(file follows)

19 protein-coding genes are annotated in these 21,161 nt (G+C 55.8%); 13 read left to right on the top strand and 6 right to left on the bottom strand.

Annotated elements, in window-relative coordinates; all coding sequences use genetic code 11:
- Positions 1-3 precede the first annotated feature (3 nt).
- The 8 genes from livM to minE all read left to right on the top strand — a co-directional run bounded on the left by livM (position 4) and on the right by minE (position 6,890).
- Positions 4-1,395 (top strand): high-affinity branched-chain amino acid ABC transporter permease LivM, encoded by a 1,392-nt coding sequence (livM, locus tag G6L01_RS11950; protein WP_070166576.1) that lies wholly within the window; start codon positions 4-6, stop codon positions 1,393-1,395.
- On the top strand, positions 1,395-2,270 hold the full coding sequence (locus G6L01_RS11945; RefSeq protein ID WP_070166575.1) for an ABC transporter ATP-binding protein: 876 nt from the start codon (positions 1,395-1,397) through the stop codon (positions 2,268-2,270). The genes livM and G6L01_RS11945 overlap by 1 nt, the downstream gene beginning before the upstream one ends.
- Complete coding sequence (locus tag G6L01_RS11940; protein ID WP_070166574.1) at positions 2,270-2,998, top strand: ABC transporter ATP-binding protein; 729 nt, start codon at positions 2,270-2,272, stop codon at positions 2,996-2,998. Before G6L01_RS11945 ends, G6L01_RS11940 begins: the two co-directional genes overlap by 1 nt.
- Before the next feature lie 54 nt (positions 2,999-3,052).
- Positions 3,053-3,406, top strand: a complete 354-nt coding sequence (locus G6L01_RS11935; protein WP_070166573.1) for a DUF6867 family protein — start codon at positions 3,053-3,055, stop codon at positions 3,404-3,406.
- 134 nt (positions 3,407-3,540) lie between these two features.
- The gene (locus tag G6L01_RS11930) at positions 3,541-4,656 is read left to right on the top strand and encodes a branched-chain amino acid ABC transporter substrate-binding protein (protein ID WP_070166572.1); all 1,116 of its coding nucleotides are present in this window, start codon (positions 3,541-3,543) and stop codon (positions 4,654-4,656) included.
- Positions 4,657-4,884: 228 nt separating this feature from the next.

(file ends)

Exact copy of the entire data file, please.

19 protein-coding genes are annotated in these 21,161 nt (G+C 55.8%); 13 read left to right on the top strand and 6 right to left on the bottom strand.

Annotated elements, in window-relative coordinates; all coding sequences use genetic code 11:
- Positions 1-3 precede the first annotated feature (3 nt).
- The 8 genes from livM to minE all read left to right on the top strand — a co-directional run bounded on the left by livM (position 4) and on the right by minE (position 6,890).
- Positions 4-1,395 (top strand): high-affinity branched-chain amino acid ABC transporter permease LivM, encoded by a 1,392-nt coding sequence (livM, locus tag G6L01_RS11950; protein WP_070166576.1) that lies wholly within the window; start codon positions 4-6, stop codon positions 1,393-1,395.
- On the top strand, positions 1,395-2,270 hold the full coding sequence (locus G6L01_RS11945; RefSeq protein ID WP_070166575.1) for an ABC transporter ATP-binding protein: 876 nt from the start codon (positions 1,395-1,397) through the stop codon (positions 2,268-2,270). The genes livM and G6L01_RS11945 overlap by 1 nt, the downstream gene beginning before the upstream one ends.
- Complete coding sequence (locus tag G6L01_RS11940; protein ID WP_070166574.1) at positions 2,270-2,998, top strand: ABC transporter ATP-binding protein; 729 nt, start codon at positions 2,270-2,272, stop codon at positions 2,996-2,998. Before G6L01_RS11945 ends, G6L01_RS11940 begins: the two co-directional genes overlap by 1 nt.
- Before the next feature lie 54 nt (positions 2,999-3,052).
- Positions 3,053-3,406, top strand: a complete 354-nt coding sequence (locus G6L01_RS11935; protein WP_070166573.1) for a DUF6867 family protein — start codon at positions 3,053-3,055, stop codon at positions 3,404-3,406.
- 134 nt (positions 3,407-3,540) lie between these two features.
- The gene (locus tag G6L01_RS11930) at positions 3,541-4,656 is read left to right on the top strand and encodes a branched-chain amino acid ABC transporter substrate-binding protein (protein ID WP_070166572.1); all 1,116 of its coding nucleotides are present in this window, start codon (positions 3,541-3,543) and stop codon (positions 4,654-4,656) included.
- Positions 4,657-4,884: 228 nt separating this feature from the next.